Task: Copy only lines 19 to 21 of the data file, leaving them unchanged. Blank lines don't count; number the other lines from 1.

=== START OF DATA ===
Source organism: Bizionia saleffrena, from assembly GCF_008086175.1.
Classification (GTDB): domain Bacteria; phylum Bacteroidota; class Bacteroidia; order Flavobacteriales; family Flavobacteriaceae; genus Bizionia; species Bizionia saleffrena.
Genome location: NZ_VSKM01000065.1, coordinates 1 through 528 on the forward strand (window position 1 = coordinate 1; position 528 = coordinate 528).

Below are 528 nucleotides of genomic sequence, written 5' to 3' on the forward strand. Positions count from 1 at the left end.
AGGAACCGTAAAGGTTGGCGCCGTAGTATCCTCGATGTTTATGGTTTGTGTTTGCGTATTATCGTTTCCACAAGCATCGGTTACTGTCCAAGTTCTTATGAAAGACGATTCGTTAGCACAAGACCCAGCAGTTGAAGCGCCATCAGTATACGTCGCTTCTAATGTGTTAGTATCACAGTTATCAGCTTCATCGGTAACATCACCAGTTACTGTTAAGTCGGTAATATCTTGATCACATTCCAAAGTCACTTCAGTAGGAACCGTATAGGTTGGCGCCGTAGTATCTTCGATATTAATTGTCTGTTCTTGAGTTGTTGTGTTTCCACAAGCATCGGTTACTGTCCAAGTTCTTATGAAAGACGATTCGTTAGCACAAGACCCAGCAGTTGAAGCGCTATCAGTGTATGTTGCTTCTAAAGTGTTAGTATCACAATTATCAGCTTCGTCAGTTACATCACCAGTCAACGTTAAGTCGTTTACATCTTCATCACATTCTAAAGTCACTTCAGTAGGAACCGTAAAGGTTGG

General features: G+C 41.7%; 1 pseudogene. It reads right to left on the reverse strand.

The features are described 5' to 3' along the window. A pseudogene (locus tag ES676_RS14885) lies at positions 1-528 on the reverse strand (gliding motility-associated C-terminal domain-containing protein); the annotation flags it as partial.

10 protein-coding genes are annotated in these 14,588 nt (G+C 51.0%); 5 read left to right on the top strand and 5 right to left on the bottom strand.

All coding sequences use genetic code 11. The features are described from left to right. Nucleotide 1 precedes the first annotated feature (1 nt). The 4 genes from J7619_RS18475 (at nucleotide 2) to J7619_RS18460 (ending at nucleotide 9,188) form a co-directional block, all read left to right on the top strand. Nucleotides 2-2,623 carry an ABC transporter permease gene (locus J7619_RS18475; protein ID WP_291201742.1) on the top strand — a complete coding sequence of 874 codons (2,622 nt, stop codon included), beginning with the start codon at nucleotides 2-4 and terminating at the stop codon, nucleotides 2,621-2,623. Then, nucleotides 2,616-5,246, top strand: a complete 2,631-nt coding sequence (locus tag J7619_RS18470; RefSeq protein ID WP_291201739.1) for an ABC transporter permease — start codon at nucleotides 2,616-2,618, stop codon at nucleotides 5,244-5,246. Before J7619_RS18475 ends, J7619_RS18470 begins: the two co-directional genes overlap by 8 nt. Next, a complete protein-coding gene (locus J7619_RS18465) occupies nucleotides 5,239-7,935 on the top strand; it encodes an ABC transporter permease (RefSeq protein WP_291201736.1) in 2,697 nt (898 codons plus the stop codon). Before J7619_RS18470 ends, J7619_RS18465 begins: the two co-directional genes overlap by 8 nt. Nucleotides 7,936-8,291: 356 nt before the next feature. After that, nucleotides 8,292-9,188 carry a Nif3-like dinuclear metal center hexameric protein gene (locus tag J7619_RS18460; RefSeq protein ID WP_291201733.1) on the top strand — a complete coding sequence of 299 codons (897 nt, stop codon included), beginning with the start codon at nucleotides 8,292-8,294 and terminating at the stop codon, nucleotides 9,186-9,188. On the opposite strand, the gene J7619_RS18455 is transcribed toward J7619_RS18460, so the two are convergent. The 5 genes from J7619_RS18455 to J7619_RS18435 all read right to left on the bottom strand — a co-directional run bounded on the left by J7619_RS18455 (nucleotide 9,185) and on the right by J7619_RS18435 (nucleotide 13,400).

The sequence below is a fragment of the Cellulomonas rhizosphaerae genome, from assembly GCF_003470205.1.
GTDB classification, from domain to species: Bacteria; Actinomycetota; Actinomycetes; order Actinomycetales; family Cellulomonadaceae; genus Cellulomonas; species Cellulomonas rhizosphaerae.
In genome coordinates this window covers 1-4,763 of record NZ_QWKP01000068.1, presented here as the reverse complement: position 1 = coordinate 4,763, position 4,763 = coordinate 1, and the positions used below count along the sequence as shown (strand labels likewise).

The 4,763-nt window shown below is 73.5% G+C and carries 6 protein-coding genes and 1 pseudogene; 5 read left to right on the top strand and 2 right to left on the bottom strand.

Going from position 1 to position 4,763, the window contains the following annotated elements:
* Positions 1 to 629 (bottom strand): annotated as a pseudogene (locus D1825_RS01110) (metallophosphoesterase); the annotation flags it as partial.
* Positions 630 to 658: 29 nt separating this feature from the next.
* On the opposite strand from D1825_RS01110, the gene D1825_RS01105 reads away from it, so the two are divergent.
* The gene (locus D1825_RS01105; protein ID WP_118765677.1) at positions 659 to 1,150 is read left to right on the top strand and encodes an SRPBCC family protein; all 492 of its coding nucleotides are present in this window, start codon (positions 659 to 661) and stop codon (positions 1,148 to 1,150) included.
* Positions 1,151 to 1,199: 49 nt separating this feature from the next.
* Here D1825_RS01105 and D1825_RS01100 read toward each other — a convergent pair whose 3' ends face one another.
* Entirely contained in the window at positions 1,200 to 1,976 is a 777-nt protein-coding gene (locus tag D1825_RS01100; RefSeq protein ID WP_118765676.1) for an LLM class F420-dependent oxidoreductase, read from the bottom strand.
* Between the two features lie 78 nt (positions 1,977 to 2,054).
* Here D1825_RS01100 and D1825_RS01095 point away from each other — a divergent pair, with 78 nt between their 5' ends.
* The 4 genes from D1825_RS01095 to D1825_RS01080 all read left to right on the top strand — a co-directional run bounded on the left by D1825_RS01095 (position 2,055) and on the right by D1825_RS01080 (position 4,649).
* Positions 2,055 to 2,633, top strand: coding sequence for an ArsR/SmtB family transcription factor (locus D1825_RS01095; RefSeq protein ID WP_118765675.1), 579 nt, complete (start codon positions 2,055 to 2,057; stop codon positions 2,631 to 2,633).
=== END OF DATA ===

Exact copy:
* Positions 1,151 to 1,199: 49 nt separating this feature from the next.
* Here D1825_RS01105 and D1825_RS01100 read toward each other — a convergent pair whose 3' ends face one another.
* Entirely contained in the window at positions 1,200 to 1,976 is a 777-nt protein-coding gene (locus tag D1825_RS01100; RefSeq protein ID WP_118765676.1) for an LLM class F420-dependent oxidoreductase, read from the bottom strand.